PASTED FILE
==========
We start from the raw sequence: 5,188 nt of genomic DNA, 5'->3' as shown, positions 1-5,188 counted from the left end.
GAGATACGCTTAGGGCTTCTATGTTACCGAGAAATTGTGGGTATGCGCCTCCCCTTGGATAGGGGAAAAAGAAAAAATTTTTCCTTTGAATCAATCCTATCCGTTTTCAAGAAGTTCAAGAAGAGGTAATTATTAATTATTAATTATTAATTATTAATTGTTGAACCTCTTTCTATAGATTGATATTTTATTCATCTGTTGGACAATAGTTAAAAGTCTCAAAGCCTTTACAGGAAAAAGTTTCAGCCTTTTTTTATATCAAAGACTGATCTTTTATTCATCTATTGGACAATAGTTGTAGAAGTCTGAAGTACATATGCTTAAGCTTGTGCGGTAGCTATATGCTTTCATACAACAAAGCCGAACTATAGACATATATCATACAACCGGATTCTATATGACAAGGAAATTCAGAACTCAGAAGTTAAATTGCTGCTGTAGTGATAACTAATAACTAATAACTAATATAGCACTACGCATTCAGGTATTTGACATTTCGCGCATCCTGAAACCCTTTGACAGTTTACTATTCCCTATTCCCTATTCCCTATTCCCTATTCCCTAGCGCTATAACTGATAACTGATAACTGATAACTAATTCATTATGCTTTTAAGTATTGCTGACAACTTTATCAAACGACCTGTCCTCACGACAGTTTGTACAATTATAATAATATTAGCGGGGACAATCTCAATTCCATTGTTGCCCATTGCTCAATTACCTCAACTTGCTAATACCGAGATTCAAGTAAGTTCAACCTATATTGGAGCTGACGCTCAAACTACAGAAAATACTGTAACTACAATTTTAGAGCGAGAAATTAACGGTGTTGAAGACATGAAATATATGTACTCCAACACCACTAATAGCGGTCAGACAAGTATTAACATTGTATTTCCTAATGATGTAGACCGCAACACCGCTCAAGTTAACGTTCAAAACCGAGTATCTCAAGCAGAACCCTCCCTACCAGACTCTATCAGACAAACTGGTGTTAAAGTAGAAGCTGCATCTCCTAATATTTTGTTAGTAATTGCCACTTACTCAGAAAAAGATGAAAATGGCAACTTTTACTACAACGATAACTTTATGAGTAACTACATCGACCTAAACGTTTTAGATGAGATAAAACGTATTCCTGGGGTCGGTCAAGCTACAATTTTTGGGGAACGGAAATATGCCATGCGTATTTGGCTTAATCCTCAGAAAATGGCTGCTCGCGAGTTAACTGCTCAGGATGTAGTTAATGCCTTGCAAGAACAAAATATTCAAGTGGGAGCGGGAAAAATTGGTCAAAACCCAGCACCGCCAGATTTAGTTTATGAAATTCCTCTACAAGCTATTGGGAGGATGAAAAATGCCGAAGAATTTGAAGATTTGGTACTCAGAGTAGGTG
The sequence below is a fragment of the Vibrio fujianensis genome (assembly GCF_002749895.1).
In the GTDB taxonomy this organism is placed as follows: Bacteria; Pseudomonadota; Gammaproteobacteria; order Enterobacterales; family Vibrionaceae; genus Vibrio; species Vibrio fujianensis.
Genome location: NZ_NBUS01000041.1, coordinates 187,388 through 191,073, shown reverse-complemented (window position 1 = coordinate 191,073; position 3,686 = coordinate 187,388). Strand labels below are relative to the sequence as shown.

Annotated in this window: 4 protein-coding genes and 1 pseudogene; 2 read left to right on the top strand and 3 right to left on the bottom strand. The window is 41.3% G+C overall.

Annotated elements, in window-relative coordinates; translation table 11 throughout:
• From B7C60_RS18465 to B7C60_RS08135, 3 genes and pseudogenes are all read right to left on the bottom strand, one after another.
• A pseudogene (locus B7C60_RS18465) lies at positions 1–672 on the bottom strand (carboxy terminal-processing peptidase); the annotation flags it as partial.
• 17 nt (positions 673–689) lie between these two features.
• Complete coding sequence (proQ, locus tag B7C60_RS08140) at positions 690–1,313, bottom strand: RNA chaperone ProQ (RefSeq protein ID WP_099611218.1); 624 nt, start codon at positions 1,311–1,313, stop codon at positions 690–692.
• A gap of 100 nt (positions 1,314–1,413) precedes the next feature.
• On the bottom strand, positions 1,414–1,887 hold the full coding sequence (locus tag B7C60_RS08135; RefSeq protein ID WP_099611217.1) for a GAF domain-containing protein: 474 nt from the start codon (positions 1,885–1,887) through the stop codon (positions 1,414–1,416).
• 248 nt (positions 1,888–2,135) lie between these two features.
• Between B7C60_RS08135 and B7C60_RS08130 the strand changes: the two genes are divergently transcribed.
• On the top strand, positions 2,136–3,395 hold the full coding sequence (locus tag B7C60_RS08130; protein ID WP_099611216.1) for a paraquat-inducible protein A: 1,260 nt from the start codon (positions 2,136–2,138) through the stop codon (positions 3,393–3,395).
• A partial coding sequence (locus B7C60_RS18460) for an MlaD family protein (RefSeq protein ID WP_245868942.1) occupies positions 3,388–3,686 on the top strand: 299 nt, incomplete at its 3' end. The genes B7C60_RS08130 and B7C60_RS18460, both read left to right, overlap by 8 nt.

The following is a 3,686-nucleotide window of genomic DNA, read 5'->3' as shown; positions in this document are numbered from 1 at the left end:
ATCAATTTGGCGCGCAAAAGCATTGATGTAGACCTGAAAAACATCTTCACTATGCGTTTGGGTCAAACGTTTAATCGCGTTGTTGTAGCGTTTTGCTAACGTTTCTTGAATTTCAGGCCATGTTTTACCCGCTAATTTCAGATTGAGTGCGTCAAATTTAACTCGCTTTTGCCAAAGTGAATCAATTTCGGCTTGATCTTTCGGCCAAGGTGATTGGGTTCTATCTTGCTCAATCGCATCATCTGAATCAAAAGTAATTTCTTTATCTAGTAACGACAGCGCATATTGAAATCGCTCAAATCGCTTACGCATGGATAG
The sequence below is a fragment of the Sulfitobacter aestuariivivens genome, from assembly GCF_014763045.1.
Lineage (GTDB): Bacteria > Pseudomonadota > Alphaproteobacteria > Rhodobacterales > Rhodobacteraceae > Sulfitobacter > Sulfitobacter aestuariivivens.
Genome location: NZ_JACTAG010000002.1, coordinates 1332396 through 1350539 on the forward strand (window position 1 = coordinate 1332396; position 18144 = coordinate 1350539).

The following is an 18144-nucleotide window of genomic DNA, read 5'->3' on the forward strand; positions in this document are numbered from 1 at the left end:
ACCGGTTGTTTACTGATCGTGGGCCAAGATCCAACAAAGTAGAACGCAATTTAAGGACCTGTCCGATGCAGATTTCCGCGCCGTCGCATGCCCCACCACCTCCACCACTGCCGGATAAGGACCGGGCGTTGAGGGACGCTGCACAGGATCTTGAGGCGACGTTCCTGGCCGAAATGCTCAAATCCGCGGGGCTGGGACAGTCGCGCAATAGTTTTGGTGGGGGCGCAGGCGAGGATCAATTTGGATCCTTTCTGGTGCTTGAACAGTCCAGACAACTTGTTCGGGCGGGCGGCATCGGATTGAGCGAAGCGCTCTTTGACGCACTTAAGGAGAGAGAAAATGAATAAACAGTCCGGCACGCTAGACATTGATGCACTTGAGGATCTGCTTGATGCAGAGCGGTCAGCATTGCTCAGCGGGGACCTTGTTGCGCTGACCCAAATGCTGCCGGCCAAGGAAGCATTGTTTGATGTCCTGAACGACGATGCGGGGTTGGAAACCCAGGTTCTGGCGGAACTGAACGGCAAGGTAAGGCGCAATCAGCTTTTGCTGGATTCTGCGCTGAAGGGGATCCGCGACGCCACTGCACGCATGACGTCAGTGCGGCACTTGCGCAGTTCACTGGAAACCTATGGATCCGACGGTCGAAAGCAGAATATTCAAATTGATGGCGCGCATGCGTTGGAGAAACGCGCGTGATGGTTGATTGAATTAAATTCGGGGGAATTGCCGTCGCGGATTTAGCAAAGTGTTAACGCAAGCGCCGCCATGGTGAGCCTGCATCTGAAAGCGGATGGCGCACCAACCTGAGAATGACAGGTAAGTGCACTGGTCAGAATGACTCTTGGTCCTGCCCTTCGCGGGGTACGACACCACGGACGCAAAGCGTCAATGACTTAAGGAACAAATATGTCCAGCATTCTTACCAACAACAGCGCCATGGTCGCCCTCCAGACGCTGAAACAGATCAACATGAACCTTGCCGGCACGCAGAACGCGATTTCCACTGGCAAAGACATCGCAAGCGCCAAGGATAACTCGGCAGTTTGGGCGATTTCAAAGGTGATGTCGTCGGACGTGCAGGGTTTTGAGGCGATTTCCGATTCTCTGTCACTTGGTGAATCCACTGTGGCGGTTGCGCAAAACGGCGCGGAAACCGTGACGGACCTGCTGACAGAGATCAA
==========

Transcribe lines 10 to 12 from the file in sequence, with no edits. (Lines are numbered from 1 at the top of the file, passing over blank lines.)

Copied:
• 17 nt (positions 673–689) lie between these two features.
• Complete coding sequence (proQ, locus tag B7C60_RS08140) at positions 690–1,313, bottom strand: RNA chaperone ProQ (RefSeq protein ID WP_099611218.1); 624 nt, start codon at positions 1,311–1,313, stop codon at positions 690–692.
• A gap of 100 nt (positions 1,314–1,413) precedes the next feature.